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Government

  • City Council changes ordinance to allow mobile food vendors at industries

    A food truck is coming to a factory near you.

    The Bardstown City Council on Tuesday gave its final approval to changes to its mobile food vendor ordinance to expand the area where vendors can operate.

    Before, they were allowed only in business zones, but under the changes, they may also operate as approved conditional use or temporary and transitional use in industrial districts.

  • Bardstown government adds city jobs, combines others

    Bardstown’s city government is adding some new jobs in response to the city’s growth, but at the same time, it is combining some top administrative positions to be more efficient and save money.

    At its meeting Tuesday, the City Council held the first reading of amendments to its compensation and classification plan to reflect those changes being made by Mayor Dick Heaton.

    “They’ve taken three, four or five jobs and combined them down to about three,” said Greg Ashworth, who is one of those taking on additional responsibilities.

  • New Haven fails to agree on mayor’s replacement

    The City of New Haven is still without a mayor.

    Jeff Rogers, who announced in June that he was stepping down from the position because of health reasons, submitted his letter of resignation dated July 12, effective immediately.

    The commissioners were expected to vote to replace Rogers at Thursday’s City Commission meeting, but made no decision after a short executive session.

  • Bardstown City clerk, HR director retiring

    Two longtime Bardstown city employees are stepping down.

    City Clerk Barbie Bryant is retiring. Friday was her last day on the job.

    And Larry Green, the city’s human resources director and former assistant city administrator, who has worked for Bardstown for about 40 years, will be retiring as planned, at the end of the month. His last day is July 28.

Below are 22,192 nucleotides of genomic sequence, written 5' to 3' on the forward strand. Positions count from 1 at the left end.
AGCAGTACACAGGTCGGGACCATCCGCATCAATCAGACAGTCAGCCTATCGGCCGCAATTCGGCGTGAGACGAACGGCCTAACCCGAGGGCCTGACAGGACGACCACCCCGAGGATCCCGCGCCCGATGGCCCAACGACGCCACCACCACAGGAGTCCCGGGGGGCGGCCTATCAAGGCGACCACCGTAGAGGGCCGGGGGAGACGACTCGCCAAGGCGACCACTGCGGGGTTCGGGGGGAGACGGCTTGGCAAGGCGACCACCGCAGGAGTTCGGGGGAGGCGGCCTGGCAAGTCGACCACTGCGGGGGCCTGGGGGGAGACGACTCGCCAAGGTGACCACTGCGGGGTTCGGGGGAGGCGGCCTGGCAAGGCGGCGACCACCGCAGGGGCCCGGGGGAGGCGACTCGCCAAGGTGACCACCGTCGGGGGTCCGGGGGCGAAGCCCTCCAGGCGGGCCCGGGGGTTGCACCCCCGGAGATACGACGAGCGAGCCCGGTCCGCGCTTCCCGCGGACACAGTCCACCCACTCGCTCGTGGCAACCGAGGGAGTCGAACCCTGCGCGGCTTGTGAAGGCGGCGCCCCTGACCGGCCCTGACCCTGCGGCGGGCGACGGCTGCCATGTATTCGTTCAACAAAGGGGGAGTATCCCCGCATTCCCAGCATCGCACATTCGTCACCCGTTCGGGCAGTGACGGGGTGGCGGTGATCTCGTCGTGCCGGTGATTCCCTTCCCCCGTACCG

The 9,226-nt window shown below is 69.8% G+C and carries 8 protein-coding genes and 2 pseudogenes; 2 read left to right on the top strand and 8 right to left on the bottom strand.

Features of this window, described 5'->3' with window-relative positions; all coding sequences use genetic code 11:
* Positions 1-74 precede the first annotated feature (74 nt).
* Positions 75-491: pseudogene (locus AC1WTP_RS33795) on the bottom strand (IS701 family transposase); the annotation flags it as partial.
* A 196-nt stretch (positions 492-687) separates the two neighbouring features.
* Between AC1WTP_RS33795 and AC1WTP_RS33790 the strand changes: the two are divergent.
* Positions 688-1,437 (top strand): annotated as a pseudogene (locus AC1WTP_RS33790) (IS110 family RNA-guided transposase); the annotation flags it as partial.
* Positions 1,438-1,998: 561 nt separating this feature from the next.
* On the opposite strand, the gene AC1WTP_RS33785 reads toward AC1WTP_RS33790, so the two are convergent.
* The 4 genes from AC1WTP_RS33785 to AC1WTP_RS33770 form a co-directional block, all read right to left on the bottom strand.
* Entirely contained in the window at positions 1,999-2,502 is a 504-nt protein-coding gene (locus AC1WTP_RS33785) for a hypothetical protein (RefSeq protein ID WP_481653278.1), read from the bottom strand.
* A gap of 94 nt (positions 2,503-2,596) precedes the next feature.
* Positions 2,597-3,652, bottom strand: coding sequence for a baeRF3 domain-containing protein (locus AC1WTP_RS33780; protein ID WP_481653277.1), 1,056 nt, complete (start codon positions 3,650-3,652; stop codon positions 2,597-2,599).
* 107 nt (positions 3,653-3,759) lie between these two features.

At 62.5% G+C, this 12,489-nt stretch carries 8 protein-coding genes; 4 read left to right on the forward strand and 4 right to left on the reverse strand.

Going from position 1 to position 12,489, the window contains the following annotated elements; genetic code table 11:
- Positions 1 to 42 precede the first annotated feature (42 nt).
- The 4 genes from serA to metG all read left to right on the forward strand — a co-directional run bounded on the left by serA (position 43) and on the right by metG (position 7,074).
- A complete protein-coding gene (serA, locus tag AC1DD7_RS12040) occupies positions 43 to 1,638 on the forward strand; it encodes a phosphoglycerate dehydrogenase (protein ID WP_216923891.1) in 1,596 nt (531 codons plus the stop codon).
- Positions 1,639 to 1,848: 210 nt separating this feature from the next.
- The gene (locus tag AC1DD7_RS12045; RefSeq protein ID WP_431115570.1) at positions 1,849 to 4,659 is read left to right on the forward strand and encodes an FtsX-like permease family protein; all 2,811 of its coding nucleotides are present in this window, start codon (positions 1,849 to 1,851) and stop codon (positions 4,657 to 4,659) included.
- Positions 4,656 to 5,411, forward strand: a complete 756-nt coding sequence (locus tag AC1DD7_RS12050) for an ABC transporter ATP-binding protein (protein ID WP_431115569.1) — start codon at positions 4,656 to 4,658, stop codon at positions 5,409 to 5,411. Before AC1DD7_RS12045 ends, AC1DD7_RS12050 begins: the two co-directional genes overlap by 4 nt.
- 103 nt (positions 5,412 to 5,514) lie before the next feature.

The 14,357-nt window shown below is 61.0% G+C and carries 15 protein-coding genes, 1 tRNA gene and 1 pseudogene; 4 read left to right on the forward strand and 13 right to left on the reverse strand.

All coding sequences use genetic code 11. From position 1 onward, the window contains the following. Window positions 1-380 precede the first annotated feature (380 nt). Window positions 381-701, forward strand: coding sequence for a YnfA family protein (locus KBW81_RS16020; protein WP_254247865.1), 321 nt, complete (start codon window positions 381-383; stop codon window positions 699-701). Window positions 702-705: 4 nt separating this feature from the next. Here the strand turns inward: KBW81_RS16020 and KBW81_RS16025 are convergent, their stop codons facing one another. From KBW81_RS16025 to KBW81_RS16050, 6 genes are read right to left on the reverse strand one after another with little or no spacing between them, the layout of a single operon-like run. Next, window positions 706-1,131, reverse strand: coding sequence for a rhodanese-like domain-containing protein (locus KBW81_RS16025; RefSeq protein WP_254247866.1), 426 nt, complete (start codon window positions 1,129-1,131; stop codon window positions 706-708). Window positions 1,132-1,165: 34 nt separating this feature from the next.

Mayor Dick Heaton told The Kentucky Standard of Bryant’s retirement Thursday.

  • ‘False history’

    The mint green metal roof on the house built around 1790 doesn’t comply with the color scheme for Bardstown’s Historic District, but the City Council decided Tuesday to give it time to see what it looks like when it ages.

  • Mayor names committee to select police chief

    Bardstown Mayor Dick Heaton has named an eight-member panel to review applications for the city’s new chief of police.

    He announced its members at the end of the City Council’s meeting Tuesday night.

    The committee is tasked with helping the mayor find a replacement for Chief Steve Uram, who was fired by Heaton July 6.

  • Bardstown City Council briefs from July 11

    Downtown Beach Bash set for July 21

    Live music, face painting and kids’ crafts will be part of the entertainment for the Bardstown Main Street Program’s 2017 Downtown Beach Bash Friday, July 21, from 4 to 10:30 p.m.

    On Tuesday, the Bardstown City Council approved the request presented by Kelsey Lyon, a Main Street employee, to close Flaget Avenue at North Third Street east to Cherry Alley and west to Raspberry Alley so that vendors can set up to sell their wares on the street and clean up afterward.

  • County residents seek water service from Bloomfield

    A group of Nelson County residents who must haul their water and depend on wells and cisterns to supply their families’ needs are hoping that will soon change.

    The property owners on Hagan Road in northeast Nelson County appeared before the Bloomfield City Council on Monday and urged the city leaders to consider extending its water lines to serve their needs.

    That area is outside of the Bloomfield city limits, but Pat Disponett said the city services other residences in the county.

  • McCoy hopes medical review panels are short-lived

    Tort reform long advocated by nursing homes and some other health care providers is now the law in Kentucky, but Bardstown lawyer Chad McCoy thinks it may be on life support.

    McCoy, who represents Nelson County as a Republican member of the state House of Representatives and is married to a physician, said Friday the medical review panels established by the new law will actually increase the number of medical malpractice suits and make them more expensive rather than reduce frivolous claims.

  • Former Bardstown mayor subject of grand jury inquiry

    Former Bardstown Mayor John Royalty is the subject of a grand jury probe, recent court filings and a hearing on Wednesday confirmed.

    Royalty’s attorney, Jason Floyd, is seeking to quash a subpoena a Nelson County grand jury issued to a woman who is in a “serious personal relationship” with the former mayor and also is an employee at Floyd’s law firm, Hubbard, Hubbard & Floyd.